Defining poverty is also a rigged game.
Chapter 4 describes the ugly picture of the demise of unions and the current ineffective minimum wage.
In discussing the abandoned, Edelman says "The tools of opportunity need to exist," (P. 104.Read more ›
Some interesting facts brought out in this book:
Welfare these days mainly consists of food stamps. The old "welfare check" we remember in the olden days is no more. That, plus rent subsidy, is what modern welfare consists of (plus some medical aid as well.) States are rewarded for keeping people OFF food stamps, so there is a culture of denying benefits, even as benefits have increased. This is counter-productive.
The poor used to be overwhelmingly the elderly (hence, social security as the safety net.) Now, the poor are overwhelmingly children.
Low-wage jobs (the working poor) have been supplemented by sending Mom out to work. So people are getting by via two parents in the workforce, with no one home to raise the children. Meanwhile, the single mom, ever on the rise, has no such option. She MUST work, and find a family member or other way to take care of her kids.
The greatest NUMBER of poor people are Caucasian---but....Latinos and African-Americans are disproportionately poorer.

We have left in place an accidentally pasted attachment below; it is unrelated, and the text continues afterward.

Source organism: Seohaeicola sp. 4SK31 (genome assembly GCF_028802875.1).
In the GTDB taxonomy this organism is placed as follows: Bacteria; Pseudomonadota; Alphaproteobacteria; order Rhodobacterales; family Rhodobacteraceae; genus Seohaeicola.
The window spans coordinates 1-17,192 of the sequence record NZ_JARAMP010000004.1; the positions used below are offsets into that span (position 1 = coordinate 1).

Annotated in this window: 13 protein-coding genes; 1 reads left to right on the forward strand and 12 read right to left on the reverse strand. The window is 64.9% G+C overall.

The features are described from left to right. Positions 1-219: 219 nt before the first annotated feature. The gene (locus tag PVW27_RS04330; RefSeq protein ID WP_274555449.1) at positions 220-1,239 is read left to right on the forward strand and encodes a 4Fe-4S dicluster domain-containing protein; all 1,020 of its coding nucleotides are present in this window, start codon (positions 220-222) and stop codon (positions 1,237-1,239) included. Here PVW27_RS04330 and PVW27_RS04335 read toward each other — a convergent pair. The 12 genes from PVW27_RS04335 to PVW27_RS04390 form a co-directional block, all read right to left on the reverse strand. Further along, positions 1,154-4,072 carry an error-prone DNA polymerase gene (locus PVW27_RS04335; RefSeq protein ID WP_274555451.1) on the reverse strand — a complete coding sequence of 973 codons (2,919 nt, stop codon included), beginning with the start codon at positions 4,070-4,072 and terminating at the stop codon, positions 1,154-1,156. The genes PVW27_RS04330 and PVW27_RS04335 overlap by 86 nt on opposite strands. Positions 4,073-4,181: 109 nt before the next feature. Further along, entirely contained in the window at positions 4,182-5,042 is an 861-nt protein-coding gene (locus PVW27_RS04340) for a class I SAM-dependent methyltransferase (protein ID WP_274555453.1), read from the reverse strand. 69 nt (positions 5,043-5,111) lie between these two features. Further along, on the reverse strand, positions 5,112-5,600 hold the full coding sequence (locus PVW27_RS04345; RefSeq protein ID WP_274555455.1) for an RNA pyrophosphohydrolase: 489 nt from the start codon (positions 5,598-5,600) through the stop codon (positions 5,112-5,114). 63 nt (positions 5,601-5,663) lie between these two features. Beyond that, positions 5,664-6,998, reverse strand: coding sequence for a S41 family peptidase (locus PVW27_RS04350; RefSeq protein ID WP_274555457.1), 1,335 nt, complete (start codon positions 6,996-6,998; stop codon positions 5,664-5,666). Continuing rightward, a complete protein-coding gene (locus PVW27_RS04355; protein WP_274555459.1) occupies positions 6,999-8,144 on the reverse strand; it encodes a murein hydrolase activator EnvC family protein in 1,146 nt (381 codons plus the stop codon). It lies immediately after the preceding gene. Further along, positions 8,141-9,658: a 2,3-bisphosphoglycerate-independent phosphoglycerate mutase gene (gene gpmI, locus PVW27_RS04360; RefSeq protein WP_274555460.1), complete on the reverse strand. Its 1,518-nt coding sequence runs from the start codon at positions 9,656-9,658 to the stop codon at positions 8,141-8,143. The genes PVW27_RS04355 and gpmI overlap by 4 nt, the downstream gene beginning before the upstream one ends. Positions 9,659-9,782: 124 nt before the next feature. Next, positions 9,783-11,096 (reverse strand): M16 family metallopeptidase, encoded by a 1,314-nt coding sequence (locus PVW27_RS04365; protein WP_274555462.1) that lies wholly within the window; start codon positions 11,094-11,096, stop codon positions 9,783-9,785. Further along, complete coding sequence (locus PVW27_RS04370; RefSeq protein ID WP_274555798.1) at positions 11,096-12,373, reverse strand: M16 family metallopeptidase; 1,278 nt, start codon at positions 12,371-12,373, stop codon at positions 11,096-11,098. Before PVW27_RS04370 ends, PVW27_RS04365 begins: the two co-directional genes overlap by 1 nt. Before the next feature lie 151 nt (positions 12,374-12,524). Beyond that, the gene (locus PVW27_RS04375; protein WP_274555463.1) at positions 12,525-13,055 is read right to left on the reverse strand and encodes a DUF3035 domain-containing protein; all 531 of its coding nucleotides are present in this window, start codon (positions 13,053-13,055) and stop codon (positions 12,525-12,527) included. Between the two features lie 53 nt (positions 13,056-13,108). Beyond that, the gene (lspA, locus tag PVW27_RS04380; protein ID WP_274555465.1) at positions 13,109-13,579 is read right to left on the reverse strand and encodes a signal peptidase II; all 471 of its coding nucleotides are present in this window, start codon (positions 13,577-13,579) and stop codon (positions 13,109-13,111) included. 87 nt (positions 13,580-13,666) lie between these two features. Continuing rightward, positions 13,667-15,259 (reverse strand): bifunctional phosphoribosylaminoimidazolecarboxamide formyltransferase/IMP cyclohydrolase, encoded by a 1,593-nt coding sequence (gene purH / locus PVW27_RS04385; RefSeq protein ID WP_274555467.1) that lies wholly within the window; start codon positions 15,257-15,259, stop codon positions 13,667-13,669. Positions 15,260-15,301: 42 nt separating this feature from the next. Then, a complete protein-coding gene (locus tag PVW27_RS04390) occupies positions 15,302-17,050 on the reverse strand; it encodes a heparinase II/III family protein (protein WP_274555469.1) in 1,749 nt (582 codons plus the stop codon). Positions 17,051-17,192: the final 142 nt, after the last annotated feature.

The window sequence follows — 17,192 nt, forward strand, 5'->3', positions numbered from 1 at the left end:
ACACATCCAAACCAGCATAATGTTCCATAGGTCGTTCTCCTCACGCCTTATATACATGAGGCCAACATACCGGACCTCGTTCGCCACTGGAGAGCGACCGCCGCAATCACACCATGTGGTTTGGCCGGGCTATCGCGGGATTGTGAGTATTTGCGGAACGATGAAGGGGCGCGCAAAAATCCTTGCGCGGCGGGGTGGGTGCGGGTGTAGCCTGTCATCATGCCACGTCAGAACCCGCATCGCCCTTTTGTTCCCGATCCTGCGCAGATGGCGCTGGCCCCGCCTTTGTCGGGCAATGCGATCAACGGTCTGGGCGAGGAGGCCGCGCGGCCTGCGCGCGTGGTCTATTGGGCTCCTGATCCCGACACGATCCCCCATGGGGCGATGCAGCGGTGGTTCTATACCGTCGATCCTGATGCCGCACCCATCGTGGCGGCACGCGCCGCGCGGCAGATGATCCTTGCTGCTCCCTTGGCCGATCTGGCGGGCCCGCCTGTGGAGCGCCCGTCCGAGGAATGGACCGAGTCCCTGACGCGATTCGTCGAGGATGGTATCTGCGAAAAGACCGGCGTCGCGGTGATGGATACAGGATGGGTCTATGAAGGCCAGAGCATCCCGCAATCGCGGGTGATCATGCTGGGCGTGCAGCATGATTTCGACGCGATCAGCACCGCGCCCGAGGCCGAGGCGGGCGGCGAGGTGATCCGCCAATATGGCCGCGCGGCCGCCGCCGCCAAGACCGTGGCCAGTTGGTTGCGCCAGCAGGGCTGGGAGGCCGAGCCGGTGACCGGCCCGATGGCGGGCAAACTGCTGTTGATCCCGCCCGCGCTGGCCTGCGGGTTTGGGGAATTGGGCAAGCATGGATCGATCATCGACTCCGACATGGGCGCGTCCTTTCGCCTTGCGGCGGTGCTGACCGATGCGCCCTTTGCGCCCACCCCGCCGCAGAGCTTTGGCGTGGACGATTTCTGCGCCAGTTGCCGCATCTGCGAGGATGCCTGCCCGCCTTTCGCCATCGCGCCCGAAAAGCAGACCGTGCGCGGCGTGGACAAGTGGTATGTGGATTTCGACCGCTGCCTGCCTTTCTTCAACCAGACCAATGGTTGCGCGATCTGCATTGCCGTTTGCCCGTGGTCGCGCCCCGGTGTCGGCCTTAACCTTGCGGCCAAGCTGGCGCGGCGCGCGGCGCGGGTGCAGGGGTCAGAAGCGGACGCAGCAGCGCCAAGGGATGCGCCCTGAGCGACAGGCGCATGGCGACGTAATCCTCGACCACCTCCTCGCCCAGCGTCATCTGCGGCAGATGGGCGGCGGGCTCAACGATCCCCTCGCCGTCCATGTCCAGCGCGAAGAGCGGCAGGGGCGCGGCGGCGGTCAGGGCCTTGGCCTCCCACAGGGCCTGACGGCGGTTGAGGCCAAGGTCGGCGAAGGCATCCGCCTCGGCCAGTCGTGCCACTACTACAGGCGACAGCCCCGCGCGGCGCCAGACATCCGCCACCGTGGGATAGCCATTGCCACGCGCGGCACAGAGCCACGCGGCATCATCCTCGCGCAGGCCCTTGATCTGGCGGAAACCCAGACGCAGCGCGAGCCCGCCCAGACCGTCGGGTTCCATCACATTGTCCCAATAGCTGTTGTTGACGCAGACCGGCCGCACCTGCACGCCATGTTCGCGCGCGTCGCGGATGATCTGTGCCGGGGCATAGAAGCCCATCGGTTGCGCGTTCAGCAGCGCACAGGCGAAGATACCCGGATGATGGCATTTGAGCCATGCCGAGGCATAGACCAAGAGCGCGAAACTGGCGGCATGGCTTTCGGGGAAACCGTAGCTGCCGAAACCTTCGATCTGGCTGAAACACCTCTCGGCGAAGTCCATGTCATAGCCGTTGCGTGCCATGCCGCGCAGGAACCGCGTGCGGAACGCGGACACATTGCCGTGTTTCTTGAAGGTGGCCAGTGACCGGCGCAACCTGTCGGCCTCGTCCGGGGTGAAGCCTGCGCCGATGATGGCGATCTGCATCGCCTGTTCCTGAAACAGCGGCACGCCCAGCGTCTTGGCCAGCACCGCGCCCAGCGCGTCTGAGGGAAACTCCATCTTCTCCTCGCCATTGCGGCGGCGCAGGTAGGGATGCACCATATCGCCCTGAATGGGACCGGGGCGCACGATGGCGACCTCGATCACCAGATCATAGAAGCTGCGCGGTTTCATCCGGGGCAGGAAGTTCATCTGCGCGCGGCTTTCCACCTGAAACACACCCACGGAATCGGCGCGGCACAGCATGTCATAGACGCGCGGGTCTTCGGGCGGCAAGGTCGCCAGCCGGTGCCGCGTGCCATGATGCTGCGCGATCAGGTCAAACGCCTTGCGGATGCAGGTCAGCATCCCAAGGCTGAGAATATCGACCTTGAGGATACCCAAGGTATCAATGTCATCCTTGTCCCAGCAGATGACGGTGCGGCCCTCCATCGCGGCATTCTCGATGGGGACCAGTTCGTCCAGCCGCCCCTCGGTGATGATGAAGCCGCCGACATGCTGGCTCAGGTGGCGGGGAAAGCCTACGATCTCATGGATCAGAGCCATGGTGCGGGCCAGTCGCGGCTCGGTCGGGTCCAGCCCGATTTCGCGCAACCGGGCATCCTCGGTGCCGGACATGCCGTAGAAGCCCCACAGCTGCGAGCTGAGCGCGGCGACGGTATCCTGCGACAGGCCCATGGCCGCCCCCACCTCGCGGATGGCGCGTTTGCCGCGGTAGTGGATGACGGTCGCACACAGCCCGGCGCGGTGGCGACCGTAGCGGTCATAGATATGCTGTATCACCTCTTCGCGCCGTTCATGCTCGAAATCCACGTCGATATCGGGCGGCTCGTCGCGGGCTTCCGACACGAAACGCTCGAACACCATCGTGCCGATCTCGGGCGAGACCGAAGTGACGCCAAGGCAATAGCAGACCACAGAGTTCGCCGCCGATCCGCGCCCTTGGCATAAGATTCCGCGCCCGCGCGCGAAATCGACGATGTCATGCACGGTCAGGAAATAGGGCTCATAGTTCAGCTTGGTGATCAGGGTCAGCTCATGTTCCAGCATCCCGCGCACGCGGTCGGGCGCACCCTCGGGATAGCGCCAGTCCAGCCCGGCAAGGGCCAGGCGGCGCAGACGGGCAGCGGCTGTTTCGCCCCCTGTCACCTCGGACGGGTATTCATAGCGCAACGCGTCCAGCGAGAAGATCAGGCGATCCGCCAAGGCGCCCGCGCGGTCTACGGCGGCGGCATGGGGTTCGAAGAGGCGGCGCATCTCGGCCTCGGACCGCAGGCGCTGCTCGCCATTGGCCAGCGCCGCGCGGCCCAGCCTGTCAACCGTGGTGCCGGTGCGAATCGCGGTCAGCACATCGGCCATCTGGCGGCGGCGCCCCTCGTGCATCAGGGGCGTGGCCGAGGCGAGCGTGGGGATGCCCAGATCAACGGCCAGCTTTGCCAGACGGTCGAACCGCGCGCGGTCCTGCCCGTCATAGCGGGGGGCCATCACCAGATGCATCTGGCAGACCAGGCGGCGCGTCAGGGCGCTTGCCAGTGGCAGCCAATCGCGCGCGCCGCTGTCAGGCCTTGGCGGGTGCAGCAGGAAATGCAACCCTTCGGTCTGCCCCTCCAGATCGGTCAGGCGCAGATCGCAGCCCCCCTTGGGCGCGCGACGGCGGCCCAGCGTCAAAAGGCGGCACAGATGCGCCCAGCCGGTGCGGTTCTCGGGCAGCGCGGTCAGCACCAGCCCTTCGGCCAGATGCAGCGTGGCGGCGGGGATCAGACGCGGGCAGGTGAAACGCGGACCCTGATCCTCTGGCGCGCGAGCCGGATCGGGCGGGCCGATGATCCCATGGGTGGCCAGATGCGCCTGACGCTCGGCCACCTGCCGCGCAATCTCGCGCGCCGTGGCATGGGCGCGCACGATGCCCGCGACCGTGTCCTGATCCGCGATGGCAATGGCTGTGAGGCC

Suburban poverty has increased about 50 percent since 2000, but urban poverty has remained about the same level at 16 percent, which goes along with the reversal of the increase in the African-American middle class, which was on the increase, but has seemed to decline. This could also be tied to the decline of "jobs" that is, places to work in manufacturing and service, jobs that have disappeared over the last two decades.
Female-head-of-family has soared in number (single moms.)
Here is the crux of the problem.Read more ›
He knows what he is talking about and has spent his life studying poverty. The statistics he furnishes in the book are indisputable and worth studying. This is a man whose work you should study. The book is more than worthwhile. If you are interested in poverty, a subject that has not been mentioned during the 2008 Presidential campaigns of both Obama and Bush II, and has not been raised during this campaign as well then this is a great book to start with.